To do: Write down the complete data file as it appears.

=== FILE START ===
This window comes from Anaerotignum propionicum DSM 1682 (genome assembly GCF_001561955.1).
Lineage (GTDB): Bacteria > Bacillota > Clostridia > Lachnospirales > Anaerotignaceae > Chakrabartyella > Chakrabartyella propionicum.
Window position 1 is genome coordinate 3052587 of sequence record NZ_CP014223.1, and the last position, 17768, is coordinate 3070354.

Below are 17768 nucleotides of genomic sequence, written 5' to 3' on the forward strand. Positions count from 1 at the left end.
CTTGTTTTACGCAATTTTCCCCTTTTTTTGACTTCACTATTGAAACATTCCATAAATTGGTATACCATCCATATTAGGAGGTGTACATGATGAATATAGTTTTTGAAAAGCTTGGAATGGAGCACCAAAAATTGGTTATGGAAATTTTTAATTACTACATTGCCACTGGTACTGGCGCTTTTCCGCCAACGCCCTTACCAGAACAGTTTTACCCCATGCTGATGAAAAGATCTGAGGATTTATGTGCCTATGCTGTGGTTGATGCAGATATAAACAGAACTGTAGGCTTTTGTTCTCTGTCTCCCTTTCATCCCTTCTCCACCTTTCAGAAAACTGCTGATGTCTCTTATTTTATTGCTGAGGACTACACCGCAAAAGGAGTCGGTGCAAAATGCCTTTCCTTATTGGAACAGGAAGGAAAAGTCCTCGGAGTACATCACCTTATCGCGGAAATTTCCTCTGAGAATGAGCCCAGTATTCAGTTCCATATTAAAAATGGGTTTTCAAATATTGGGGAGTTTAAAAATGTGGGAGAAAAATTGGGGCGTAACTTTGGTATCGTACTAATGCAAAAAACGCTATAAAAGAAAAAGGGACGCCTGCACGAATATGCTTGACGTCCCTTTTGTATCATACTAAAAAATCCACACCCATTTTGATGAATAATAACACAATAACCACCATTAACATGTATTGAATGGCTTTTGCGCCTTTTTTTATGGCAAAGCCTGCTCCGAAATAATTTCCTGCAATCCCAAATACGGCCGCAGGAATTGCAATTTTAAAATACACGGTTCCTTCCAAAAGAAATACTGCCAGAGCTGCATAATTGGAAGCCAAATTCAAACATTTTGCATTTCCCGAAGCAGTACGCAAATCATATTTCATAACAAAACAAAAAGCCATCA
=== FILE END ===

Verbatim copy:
This window comes from Anaerotignum propionicum DSM 1682 (genome assembly GCF_001561955.1).
Lineage (GTDB): Bacteria > Bacillota > Clostridia > Lachnospirales > Anaerotignaceae > Chakrabartyella > Chakrabartyella propionicum.
Window position 1 is genome coordinate 3052587 of sequence record NZ_CP014223.1, and the last position, 17768, is coordinate 3070354.

Below are 17768 nucleotides of genomic sequence, written 5' to 3' on the forward strand. Positions count from 1 at the left end.
CTTGTTTTACGCAATTTTCCCCTTTTTTTGACTTCACTATTGAAACATTCCATAAATTGGTATACCATCCATATTAGGAGGTGTACATGATGAATATAGTTTTTGAAAAGCTTGGAATGGAGCACCAAAAATTGGTTATGGAAATTTTTAATTACTACATTGCCACTGGTACTGGCGCTTTTCCGCCAACGCCCTTACCAGAACAGTTTTACCCCATGCTGATGAAAAGATCTGAGGATTTATGTGCCTATGCTGTGGTTGATGCAGATATAAACAGAACTGTAGGCTTTTGTTCTCTGTCTCCCTTTCATCCCTTCTCCACCTTTCAGAAAACTGCTGATGTCTCTTATTTTATTGCTGAGGACTACACCGCAAAAGGAGTCGGTGCAAAATGCCTTTCCTTATTGGAACAGGAAGGAAAAGTCCTCGGAGTACATCACCTTATCGCGGAAATTTCCTCTGAGAATGAGCCCAGTATTCAGTTCCATATTAAAAATGGGTTTTCAAATATTGGGGAGTTTAAAAATGTGGGAGAAAAATTGGGGCGTAACTTTGGTATCGTACTAATGCAAAAAACGCTATAAAAGAAAAAGGGACGCCTGCACGAATATGCTTGACGTCCCTTTTGTATCATACTAAAAAATCCACACCCATTTTGATGAATAATAACACAATAACCACCATTAACATGTATTGAATGGCTTTTGCGCCTTTTTTTATGGCAAAGCCTGCTCCGAAATAATTTCCTGCAATCCCAAATACGGCCGCAGGAATTGCAATTTTAAAATACACGGTTCCTTCCAAAAGAAATACTGCCAGAGCTGCATAATTGGAAGCCAAATTCAAACATTTTGCATTTCCCGAAGCAGTACGCAAATCATATTTCATAACAAAACAAAAAGCCATCA